On laptops, iPads, desks and stages

We all need a stage upon which to spill out our lives

| May 17, 2010

I think of what, when one day we go away, what will become of all this intimacy left behind on our hard-drives. Plato’s cave, now empty.

I think there must be an entire generation who have committed themselves wholly to their laptops. Their laptops promise them: “Wheresoever you are, there will I be also”– your paraclete.

And now there is the iPad, even more on-the-go portable.


Me, in my old-fashioned way, I think I need all this accumulation of stuff around me. I need this entire room, this work-bench, this desk, all the memorabilia and general impedimenta of my secret life — while those of the entire generation of which I write need only their laptops, their iPads and a place to charge their batteries.

In a way, these new instruments are like those talismans of our childhood: a Little Orphan Annie decoder ring, a Dick Tracy wrist radio, doll houses, private chests in private corners, those magic, singular, total containments, which in their mysterious way contained us, crammed us into a safe, private, tiny, inviolate space, holding secure all that is valuable and dear, secret, and self-identifying.

When I was a boy, my parents had made for me a rather simple but very nice desk with two drawers and a back of pigeon-holes for this and that. That desk became my haven. I knew that no one would touch it. It was utterly safe, a place for those small objects, like my samples of gold ore, that mysteriously represented the world to me, into which I projected so much consciousness. That desk was my universe and my joy, and I alone knew its password.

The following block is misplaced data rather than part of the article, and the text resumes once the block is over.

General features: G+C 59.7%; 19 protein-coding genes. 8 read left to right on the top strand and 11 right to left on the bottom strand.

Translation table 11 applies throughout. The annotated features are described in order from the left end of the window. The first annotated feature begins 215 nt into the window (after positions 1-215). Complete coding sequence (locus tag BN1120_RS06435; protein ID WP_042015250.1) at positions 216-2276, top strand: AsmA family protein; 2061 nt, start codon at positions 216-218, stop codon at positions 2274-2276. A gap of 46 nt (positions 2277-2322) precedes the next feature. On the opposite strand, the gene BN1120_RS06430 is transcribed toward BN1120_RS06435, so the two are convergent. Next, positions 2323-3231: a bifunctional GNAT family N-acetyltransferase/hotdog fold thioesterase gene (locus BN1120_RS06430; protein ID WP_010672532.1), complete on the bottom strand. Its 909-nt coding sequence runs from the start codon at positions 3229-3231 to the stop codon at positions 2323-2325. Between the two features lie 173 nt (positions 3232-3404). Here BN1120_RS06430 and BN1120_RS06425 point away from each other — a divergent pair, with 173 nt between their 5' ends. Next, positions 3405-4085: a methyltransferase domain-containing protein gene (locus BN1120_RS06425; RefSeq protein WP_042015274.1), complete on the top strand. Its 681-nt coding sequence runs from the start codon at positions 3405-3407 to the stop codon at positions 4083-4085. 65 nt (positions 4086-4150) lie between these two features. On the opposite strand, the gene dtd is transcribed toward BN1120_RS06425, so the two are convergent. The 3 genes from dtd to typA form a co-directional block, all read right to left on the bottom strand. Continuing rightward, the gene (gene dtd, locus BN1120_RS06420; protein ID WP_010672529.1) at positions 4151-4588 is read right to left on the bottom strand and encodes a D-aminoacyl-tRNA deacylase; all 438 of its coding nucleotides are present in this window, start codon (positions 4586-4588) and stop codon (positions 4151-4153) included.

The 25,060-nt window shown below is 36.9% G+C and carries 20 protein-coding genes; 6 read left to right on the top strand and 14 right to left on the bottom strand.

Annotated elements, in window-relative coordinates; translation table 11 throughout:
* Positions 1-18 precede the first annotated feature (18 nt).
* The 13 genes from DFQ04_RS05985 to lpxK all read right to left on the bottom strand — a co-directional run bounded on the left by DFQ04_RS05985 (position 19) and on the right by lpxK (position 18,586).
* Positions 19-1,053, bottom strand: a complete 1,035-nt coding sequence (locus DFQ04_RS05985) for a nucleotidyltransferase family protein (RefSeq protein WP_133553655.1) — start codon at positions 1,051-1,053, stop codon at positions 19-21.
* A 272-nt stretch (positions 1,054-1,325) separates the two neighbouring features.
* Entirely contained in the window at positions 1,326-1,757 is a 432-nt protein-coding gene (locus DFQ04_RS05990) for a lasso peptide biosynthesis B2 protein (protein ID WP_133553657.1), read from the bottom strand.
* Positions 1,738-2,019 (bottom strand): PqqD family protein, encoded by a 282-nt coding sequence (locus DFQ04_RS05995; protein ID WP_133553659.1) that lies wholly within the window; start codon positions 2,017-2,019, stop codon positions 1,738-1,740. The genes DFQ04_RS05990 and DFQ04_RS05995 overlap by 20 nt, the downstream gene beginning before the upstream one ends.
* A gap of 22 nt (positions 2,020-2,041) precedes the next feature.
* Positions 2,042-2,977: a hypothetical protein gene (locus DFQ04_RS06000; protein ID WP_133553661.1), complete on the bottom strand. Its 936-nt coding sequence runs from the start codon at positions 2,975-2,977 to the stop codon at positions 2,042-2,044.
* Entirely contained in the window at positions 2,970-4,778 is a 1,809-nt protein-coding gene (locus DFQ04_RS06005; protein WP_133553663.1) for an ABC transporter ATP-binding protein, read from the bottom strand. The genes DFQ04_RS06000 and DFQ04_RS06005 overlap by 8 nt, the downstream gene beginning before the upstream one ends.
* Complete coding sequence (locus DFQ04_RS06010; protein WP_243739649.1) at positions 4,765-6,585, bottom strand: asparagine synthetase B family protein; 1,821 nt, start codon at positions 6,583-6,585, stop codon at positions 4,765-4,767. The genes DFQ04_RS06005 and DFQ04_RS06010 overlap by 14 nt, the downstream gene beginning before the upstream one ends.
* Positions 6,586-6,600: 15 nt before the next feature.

I think a laptop or an iPad can be, for many, what that desk was for me. Only now so superbly portable, and in style.

Solemn laptop devotees

I passed a coffee shop downtown the other day in which were eight tables, seven of them topped with laptops. Their solemn devotees sat before them at their devotions, precisely as I think I did at my desk so long ago. They sat there in the same way that I sat at my desk to tie flies and tell over my secret possessions.

I wonder if we all, in one way or another, do not feel the need for a safe, secure, and private repository outside ourselves for our intimacies. Like my boyhood desk, these repositories are sites of compression, reduction in scale, and containment, a kind of “other world” in which we can live.

Isn’t a stage in a theatre something like this? Does not the stage fill a similar need in us for a compacted, miniature world, one magically and altogether responsive to our imagination, if not our love?

The stage, like my desk and your laptop, is a place, a space, for the imagination to enchant its work.

Those young people hovering over their laptops in that coffee shop were staging themselves on that tiny stage of a screen. I feel fortunate indeed to have come from my small desk, you maybe from your screen, to a stage filled with a company of kindred living souls, all those beloved actors who, over a lifetime, have helped me to see into other worlds.


Gordon Wickstrom is a Boulder native, navy man in the Philippines, CU grad and Stanford Ph.D., professor of drama, director and sometime actor. He retired home to Boulder in 1991, fishes with his wife Betty, and writes books, essays and columns on the angling life and on theatre. He is the oldest living — in captivity — writer about fishing in English, and a member, for the sake of his obituary, of the Flyfishers’ Club of London.